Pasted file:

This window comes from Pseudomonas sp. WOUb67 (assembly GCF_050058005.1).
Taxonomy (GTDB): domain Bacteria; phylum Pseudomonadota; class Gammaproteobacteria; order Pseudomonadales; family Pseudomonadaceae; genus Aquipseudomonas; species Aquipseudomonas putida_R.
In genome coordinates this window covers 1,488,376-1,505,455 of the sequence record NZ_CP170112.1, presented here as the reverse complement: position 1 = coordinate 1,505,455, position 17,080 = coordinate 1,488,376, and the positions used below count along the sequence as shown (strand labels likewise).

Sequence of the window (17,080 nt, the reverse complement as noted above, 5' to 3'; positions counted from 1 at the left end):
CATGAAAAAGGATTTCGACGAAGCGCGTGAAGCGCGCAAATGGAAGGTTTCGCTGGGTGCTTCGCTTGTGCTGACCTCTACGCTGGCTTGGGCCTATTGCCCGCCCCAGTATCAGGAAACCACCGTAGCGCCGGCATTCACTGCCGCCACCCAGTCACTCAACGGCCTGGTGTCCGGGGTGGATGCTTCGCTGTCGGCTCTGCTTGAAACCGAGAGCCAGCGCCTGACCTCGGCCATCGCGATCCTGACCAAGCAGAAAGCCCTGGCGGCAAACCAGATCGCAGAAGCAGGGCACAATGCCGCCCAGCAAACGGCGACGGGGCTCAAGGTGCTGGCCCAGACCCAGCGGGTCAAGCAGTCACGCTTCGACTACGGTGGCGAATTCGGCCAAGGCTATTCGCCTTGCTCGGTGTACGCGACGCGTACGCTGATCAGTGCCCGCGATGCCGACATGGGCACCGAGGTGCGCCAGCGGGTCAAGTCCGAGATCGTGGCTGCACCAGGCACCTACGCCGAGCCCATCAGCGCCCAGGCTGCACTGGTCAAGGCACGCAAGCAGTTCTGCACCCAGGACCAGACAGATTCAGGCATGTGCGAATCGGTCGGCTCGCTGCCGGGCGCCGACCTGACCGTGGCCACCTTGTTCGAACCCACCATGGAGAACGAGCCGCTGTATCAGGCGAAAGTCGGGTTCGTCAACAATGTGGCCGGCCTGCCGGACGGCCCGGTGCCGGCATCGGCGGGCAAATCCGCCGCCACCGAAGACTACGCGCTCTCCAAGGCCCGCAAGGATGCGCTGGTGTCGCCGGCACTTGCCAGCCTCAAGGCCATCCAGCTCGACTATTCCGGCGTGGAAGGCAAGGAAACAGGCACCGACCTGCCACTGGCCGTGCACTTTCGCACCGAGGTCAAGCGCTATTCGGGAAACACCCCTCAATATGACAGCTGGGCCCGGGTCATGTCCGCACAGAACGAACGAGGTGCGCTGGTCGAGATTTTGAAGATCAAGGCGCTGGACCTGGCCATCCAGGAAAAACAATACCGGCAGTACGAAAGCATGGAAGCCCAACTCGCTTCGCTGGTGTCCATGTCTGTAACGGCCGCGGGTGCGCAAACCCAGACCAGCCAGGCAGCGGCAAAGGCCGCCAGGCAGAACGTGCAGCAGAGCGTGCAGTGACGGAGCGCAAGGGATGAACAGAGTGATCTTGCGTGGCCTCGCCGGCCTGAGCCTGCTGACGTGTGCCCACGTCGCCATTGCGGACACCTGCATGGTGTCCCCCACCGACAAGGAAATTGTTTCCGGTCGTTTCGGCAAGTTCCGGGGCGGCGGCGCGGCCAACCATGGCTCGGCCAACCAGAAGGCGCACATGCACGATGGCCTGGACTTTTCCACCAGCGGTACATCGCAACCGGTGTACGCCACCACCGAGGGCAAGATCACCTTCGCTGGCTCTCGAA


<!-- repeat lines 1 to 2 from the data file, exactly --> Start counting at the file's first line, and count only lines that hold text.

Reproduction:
This window comes from Pseudomonas sp. WOUb67 (assembly GCF_050058005.1).
Taxonomy (GTDB): domain Bacteria; phylum Pseudomonadota; class Gammaproteobacteria; order Pseudomonadales; family Pseudomonadaceae; genus Aquipseudomonas; species Aquipseudomonas putida_R.